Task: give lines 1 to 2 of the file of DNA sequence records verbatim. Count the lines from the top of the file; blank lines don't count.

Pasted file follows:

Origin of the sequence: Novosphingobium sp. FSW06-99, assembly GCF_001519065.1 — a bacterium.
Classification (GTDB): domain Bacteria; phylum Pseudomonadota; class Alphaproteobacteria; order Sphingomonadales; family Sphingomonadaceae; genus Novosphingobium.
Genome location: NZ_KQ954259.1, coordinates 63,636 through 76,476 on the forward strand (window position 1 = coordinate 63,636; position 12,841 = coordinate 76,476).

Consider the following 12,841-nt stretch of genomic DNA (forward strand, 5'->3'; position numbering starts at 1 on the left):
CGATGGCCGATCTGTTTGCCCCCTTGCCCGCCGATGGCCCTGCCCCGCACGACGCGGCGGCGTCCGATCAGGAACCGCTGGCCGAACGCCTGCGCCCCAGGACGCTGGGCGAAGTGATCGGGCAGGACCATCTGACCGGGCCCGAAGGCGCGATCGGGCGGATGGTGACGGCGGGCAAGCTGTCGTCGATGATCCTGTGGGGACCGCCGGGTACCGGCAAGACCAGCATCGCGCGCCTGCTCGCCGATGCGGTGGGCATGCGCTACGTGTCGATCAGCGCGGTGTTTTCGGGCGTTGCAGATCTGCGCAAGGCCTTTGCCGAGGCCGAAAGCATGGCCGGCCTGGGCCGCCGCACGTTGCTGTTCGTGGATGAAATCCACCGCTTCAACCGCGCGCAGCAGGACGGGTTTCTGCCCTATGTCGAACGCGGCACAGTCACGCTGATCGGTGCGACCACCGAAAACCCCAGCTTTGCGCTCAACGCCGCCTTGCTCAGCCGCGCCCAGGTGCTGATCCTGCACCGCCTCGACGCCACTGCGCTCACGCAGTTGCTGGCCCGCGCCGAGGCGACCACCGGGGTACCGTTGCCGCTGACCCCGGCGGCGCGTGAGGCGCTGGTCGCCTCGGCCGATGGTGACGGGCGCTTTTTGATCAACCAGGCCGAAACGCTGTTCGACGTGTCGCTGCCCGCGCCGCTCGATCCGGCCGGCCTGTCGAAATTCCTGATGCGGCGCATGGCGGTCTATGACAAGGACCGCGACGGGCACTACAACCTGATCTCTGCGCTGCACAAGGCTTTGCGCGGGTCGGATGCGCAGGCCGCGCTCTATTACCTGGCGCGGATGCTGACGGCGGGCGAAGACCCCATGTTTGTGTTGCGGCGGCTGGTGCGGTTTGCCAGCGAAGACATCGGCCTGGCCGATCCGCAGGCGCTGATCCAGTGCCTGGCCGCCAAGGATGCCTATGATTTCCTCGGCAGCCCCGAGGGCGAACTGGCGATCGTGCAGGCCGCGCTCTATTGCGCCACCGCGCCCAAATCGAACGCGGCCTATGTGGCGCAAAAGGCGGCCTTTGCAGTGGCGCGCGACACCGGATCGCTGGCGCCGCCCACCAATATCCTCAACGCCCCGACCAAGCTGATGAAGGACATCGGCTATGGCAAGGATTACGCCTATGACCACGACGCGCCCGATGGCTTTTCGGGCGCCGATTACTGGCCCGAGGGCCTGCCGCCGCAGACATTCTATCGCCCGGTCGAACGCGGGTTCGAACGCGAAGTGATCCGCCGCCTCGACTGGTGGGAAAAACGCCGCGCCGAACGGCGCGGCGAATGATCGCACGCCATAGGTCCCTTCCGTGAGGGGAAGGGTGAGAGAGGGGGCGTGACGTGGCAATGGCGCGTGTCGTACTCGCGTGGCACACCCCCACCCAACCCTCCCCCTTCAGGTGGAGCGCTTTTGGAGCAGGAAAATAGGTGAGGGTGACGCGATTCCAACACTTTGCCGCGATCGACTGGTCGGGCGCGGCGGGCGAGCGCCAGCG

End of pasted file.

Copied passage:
Origin of the sequence: Novosphingobium sp. FSW06-99, assembly GCF_001519065.1 — a bacterium.
Classification (GTDB): domain Bacteria; phylum Pseudomonadota; class Alphaproteobacteria; order Sphingomonadales; family Sphingomonadaceae; genus Novosphingobium.